- Pay any due Customs Duty and import VAT (when you submit your customs declaration)
Between 1 January and 30 June, it is vital that you keep a detailed record of your imported goods to support your declaration and use postponed VAT accounting if you’re VAT registered.
When you’re importing controlled goods (such as alcohol or tobacco products)
If you’re importing through locations that have existing Customs control systems, you will need to submit customs declarations when the goods arrive in Great Britain, unless you’re placing them in temporary storage. In this instance, goods in temporary storage can be stored for up to 90 before your declaration is due.
If you’re importing through a location without a Customs control system you will need to:
- Submit a customs declarations before the goods leave the EU
- Tell HMRC that your goods have arrived (using appropriate HMRC customs systems)
- If you’re entering goods to excise duty suspension, you will need to declare them on the Excise Movement and Control System by the end of the next working day
- Pay Customs Duty and import VAT straight away, unless the goods are entered into a Customs special procedure
If you’re importing live animals, high-risk animal by-products or high-risk plants or plant products, you will need to:
- Pre-notify via the UK’s new Import of Products, Animals, Food and Feed system (IPAFFS).
- Provide health documentation for any live animals
- Provide phytosanitary certificates for high-risk plants or plant products
If your company has a good compliance record, you should be able to defer import declarations for the majority of goods, for up to 6 months after Jan 2021.
Stage 2: from April 2021
When you’re importing any products of animal origin or plants, you will need to:
- Pre-notify using the IPAFFS
- Provide health documentation
- Provide phytosanitary certificates for all regulated plants and plant products
Stage 3: from 1 July 2021
When you import any goods into Great Britain, you will need to make full Safety and Security declarations before your goods arrive in Great Britain and then either:
- Submit customs declarations within 90 days of your goods arriving in Great Britain at locations using the temporary storage model
- Submit customs declarations before your goods depart the EU if moving through locations using the pre-lodgement model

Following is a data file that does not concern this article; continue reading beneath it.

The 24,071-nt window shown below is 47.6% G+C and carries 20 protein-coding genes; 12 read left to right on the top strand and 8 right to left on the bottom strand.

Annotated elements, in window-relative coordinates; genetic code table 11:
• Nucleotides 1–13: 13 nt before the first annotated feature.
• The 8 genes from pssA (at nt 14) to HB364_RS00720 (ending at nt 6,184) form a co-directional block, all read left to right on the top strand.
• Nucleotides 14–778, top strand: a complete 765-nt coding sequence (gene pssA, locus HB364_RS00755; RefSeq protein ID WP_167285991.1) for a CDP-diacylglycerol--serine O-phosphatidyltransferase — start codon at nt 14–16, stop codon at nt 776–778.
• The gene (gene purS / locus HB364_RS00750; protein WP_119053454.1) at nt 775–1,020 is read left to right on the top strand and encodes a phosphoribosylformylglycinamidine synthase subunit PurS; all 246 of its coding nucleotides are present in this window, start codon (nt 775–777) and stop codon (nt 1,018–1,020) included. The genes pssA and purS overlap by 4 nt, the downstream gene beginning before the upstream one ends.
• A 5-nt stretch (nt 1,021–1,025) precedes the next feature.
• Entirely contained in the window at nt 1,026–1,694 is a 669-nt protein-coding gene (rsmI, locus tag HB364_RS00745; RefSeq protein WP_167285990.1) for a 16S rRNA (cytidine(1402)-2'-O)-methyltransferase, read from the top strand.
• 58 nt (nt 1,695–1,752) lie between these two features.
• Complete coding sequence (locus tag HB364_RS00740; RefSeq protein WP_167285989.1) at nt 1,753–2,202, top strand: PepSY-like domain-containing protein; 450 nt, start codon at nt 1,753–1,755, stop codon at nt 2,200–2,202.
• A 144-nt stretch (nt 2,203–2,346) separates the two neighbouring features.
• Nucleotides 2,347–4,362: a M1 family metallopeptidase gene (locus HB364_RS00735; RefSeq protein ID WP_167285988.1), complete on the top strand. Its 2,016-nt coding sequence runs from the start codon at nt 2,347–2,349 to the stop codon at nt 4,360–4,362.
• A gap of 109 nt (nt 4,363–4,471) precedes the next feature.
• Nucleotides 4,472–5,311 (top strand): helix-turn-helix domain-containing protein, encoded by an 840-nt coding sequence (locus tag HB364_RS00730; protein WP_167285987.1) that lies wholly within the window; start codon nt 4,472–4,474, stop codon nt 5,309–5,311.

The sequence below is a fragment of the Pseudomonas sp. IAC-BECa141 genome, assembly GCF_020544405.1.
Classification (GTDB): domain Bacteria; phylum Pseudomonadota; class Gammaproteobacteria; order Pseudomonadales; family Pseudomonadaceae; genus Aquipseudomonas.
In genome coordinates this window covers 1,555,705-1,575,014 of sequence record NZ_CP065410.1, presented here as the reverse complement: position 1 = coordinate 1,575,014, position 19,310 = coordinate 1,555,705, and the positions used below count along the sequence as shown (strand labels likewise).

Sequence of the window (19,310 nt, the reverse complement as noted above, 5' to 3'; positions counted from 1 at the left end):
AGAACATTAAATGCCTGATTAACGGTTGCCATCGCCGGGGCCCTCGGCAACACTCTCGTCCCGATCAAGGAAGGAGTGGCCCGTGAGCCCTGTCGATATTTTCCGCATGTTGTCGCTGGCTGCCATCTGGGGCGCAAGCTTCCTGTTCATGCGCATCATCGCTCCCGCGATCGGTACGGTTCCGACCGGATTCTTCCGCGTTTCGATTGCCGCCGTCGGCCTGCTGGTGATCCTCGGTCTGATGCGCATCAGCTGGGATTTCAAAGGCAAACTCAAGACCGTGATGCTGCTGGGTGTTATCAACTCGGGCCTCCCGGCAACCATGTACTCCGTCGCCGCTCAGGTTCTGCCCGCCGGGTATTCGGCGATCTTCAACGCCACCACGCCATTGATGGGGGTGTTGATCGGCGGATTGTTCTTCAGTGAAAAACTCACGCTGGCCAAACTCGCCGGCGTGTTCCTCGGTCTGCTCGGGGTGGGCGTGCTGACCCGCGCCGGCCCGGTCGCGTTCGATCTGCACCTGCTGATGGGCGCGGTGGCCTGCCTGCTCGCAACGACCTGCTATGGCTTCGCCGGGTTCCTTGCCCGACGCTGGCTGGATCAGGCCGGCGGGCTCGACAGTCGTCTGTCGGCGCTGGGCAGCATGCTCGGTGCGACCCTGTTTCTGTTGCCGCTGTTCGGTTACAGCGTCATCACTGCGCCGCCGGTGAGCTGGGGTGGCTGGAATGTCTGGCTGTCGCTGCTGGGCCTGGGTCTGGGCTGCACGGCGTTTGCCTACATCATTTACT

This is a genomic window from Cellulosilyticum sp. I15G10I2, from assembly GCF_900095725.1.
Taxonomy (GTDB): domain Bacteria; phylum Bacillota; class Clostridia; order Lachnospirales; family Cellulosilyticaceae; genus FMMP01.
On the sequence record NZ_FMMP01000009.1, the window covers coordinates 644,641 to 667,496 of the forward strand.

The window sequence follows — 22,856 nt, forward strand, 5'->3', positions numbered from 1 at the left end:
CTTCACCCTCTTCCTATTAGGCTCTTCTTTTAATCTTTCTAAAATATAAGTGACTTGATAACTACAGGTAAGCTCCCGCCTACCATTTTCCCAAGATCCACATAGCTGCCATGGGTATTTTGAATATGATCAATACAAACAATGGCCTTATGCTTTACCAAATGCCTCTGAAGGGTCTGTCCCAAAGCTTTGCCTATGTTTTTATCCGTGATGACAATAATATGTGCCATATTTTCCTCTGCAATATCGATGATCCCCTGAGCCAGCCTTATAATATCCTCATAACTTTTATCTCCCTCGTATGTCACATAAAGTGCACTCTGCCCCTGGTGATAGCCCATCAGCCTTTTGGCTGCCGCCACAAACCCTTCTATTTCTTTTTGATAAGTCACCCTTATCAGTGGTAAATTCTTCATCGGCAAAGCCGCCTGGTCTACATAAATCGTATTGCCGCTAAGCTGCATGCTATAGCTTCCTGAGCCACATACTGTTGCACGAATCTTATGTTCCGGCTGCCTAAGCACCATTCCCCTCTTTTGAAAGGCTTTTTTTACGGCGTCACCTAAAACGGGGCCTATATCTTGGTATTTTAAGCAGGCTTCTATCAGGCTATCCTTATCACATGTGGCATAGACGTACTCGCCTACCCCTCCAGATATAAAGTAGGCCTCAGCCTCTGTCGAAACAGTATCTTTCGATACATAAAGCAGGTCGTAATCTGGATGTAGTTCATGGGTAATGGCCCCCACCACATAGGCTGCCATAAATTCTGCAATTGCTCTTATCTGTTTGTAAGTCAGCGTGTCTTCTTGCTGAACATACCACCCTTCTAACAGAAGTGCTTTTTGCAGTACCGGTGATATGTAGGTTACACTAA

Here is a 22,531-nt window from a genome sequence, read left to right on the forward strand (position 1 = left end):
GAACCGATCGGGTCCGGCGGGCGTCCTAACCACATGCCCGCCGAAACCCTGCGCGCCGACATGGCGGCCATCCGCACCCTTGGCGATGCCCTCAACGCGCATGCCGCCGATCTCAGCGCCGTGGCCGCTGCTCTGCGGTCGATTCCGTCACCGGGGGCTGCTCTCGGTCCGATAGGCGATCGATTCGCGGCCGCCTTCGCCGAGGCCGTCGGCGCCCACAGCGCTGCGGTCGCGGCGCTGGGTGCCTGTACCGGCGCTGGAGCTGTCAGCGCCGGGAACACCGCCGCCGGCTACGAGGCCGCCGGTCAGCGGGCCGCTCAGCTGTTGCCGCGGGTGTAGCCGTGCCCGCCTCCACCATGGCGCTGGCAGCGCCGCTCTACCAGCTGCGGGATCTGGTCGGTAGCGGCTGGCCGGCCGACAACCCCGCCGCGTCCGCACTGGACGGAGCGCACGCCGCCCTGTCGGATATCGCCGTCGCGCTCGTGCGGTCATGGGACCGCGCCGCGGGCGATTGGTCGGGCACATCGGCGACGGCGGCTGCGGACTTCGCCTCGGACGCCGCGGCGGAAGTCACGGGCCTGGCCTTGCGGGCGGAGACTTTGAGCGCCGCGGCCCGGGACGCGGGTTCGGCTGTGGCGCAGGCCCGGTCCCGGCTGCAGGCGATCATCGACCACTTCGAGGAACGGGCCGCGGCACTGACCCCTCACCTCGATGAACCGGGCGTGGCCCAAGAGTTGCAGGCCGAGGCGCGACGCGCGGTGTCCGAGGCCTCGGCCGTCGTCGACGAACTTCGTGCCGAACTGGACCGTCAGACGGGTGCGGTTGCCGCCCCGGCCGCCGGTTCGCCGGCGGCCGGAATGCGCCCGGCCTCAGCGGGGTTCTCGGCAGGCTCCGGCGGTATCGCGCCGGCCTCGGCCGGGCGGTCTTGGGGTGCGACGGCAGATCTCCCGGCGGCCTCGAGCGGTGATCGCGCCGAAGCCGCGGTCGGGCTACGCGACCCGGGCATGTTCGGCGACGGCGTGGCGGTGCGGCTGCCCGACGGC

- Pay relevant Customs Duty and import VAT (when you submit your customs declarations)
From July 2021 there will also be an increase in physical checks for SPS commodities, animals, plants and their products, and you will be able, but not obligated, to use postponed VAT accounting.
If you often move goods between Great Britain and Northern Ireland
Whilst Northern Ireland will still be part of the United Kingdom post-Brexit, it might be worth considering to sign up for the Trader Support Service (TSS), which will be handling all the new processes arising under the Northern Ireland Protocol from 1st January 2021. This can ease the worries of business owners when they are trading between Northern Ireland and Great Britain, as they know they will always have support and guidance on hand, should they ever need it. And as an added benefit – it’s for free!
Here at Animo we understand that the above mentioned may come across overwhelming and confusing for many businesses. So if you do have any worries or queries about anything mentioned above, or are in need of any other business support, get in touch with us today, via our contact form below, by calling us on +44 (0) 1268 760245 or by sending an email to firstname.lastname@example.org, where a member of our team will be happy to assist you. For more information on how to prepare for the end of the transition period and with a full, external border to the EU, check out the government guidance on the key changes for businesses.